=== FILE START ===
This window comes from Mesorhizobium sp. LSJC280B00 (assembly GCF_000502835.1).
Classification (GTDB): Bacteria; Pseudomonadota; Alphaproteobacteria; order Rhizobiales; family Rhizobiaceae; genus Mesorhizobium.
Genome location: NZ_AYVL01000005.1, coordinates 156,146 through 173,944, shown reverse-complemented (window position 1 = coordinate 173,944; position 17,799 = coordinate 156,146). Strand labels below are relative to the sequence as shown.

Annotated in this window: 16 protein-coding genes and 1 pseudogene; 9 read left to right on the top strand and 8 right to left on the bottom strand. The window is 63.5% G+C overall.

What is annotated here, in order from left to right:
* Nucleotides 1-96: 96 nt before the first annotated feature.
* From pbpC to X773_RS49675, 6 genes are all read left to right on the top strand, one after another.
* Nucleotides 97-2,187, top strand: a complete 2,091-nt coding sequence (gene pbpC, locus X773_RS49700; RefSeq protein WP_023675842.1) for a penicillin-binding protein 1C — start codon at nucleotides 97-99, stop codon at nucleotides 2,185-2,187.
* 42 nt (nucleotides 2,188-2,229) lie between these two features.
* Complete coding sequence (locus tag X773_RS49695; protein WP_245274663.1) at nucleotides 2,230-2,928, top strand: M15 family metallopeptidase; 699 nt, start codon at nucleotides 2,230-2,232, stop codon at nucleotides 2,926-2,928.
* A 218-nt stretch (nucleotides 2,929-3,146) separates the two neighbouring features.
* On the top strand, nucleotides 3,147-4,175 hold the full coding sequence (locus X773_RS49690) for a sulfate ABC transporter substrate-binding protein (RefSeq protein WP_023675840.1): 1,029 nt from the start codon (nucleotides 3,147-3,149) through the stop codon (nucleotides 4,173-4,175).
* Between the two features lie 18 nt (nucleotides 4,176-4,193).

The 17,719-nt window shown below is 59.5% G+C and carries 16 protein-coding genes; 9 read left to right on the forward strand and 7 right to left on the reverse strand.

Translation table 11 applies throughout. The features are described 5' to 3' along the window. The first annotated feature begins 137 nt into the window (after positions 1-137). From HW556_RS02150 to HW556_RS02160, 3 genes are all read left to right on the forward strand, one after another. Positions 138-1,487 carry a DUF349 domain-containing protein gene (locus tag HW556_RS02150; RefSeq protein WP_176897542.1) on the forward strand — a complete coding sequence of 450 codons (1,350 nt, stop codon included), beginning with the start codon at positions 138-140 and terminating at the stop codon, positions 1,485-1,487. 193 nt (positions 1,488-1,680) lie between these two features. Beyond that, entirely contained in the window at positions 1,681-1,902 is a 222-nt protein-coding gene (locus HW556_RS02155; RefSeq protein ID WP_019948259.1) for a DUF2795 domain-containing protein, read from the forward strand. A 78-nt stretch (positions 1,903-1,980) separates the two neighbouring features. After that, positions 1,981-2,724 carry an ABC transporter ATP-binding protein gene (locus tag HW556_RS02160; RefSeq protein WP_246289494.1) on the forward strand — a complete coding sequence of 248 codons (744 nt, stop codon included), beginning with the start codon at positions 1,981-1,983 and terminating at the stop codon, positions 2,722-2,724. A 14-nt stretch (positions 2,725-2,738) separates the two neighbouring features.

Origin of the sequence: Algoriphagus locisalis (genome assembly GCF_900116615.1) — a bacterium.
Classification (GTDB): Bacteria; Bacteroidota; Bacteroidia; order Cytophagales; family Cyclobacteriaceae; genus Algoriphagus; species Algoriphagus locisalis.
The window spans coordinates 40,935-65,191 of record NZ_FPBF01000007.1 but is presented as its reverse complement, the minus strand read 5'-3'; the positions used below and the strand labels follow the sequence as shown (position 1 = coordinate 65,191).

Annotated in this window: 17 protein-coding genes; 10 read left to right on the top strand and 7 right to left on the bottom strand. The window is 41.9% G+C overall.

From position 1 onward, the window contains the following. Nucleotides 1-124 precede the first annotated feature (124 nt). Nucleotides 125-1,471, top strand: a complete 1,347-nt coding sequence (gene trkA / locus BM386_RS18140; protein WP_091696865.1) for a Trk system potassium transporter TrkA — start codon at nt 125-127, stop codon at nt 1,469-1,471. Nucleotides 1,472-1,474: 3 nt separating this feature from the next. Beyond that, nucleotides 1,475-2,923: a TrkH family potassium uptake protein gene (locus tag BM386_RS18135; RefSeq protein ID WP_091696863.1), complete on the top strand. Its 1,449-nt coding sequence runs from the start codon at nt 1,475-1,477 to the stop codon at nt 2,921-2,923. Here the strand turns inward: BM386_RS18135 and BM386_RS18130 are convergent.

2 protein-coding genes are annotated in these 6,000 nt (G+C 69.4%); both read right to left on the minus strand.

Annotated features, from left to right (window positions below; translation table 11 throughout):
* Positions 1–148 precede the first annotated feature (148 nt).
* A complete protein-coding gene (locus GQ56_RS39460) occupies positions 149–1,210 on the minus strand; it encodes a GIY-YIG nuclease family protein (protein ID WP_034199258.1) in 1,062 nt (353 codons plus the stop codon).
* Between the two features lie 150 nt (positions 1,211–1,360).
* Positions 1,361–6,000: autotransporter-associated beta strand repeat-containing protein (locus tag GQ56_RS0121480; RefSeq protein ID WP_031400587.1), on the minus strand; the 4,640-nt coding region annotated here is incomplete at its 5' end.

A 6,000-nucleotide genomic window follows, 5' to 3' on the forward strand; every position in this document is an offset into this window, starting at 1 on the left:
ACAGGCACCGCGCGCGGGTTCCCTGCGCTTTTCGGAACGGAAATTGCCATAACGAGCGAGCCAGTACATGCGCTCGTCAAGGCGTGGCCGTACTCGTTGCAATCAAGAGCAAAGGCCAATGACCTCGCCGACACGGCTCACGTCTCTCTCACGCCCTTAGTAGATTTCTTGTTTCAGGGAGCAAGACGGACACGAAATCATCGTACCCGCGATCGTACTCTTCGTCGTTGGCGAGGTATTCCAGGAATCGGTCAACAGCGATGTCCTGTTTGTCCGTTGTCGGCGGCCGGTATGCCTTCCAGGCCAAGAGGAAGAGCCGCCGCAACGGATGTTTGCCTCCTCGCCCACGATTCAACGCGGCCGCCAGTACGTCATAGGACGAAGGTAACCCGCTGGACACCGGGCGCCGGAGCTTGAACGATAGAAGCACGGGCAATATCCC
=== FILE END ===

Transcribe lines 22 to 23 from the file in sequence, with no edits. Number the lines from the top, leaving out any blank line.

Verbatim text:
Annotated features, from left to right (window positions below; translation table 11 throughout):
* Positions 1–148 precede the first annotated feature (148 nt).